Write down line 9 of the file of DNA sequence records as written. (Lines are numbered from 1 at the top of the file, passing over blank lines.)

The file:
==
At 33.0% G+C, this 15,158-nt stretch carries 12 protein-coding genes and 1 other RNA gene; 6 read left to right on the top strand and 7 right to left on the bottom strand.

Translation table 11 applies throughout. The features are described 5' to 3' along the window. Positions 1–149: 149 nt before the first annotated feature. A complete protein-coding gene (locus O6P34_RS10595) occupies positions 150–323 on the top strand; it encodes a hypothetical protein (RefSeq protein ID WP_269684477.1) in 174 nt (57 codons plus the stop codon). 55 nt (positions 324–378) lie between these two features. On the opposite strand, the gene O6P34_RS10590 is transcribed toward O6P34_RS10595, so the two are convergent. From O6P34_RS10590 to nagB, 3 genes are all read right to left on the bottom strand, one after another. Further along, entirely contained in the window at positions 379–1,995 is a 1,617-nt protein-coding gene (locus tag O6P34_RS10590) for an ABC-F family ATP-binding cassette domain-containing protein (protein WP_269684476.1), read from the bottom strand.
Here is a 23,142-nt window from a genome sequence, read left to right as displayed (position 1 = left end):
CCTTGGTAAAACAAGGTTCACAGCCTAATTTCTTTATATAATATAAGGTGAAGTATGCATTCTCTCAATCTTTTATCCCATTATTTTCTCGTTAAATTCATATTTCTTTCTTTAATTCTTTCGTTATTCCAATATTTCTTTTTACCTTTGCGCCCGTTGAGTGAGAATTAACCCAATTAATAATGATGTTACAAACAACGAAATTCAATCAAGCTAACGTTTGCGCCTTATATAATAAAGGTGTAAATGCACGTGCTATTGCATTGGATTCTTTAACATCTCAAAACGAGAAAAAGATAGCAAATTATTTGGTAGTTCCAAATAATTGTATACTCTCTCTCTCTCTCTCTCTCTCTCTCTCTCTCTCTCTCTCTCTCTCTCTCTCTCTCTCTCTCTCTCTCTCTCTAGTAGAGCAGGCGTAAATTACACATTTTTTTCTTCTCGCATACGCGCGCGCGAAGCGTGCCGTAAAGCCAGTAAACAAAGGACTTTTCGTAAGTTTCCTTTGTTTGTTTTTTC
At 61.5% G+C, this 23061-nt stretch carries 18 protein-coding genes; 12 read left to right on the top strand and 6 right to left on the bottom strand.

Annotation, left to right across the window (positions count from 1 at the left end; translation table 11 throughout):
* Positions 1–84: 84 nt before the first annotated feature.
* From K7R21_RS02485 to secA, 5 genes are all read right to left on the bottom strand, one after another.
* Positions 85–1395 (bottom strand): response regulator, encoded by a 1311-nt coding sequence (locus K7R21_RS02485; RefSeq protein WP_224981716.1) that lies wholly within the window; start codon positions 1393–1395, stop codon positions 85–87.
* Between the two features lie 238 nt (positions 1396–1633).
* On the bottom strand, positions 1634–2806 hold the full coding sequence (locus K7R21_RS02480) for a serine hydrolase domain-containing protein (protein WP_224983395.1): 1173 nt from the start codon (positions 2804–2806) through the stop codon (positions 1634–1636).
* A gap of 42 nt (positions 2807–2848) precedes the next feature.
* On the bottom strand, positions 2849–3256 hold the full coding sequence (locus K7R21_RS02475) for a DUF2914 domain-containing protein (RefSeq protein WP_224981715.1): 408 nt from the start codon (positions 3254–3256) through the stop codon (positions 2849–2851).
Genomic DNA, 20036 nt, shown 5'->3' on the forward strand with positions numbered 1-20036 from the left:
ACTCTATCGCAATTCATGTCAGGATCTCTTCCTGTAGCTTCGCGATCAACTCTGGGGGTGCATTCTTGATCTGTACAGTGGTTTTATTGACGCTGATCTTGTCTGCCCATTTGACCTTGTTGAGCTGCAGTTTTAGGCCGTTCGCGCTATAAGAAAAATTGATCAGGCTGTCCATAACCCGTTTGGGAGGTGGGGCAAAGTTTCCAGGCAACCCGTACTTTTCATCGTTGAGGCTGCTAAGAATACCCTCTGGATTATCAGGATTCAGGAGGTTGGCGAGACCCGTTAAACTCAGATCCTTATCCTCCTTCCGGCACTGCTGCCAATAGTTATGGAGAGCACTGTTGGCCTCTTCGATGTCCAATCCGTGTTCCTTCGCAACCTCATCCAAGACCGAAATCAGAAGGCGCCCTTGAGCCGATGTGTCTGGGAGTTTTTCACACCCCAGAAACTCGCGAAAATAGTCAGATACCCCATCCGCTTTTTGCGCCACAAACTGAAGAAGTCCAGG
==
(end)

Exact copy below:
* Positions 85–1395 (bottom strand): response regulator, encoded by a 1311-nt coding sequence (locus K7R21_RS02485; RefSeq protein WP_224981716.1) that lies wholly within the window; start codon positions 1393–1395, stop codon positions 85–87.